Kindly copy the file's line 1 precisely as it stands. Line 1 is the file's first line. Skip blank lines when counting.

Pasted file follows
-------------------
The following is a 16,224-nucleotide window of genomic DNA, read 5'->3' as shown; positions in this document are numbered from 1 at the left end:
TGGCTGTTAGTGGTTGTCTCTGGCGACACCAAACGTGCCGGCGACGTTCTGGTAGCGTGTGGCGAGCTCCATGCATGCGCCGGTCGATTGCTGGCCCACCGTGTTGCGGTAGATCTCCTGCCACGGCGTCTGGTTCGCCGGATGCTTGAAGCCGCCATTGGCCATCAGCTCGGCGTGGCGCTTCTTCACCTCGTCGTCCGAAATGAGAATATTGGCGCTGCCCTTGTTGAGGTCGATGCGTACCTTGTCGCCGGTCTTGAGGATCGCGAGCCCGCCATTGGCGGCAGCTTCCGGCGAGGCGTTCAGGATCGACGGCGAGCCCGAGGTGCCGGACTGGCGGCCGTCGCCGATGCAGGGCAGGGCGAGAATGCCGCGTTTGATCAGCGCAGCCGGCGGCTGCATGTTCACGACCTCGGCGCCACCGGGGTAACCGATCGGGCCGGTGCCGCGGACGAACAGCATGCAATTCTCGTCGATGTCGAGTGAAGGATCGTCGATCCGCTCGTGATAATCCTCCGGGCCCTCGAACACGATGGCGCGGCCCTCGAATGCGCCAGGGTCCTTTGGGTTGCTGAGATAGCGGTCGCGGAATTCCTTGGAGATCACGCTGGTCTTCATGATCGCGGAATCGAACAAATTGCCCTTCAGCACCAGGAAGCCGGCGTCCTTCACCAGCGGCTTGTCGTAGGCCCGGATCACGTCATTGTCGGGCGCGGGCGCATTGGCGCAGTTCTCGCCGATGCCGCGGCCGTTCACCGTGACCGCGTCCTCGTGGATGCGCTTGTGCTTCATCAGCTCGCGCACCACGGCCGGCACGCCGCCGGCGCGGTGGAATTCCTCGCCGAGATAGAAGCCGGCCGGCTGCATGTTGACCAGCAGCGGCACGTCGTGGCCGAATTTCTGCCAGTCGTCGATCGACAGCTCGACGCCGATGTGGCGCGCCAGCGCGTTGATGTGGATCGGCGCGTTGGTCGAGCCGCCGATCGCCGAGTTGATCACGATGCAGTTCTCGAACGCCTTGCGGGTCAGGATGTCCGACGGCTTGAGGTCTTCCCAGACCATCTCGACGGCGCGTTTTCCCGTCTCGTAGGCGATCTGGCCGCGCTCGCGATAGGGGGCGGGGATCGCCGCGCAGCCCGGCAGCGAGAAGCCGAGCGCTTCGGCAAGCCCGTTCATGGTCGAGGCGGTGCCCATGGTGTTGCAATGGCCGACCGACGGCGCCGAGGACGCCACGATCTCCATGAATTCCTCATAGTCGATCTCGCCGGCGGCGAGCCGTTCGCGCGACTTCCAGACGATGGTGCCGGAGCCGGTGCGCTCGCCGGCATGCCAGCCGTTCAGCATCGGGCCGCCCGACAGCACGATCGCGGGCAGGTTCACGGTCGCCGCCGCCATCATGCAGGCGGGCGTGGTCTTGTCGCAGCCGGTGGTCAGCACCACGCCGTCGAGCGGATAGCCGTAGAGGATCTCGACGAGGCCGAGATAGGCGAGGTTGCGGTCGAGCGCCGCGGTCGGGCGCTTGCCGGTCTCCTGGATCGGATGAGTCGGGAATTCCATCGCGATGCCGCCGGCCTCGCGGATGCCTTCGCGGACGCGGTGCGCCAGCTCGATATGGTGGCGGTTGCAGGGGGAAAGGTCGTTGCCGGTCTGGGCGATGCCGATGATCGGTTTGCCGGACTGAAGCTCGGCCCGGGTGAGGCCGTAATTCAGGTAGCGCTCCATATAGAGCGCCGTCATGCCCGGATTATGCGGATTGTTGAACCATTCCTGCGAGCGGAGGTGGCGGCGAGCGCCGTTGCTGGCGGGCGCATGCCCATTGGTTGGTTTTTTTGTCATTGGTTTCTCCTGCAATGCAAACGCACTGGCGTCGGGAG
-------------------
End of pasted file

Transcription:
The following is a 16,224-nucleotide window of genomic DNA, read 5'->3' as shown; positions in this document are numbered from 1 at the left end: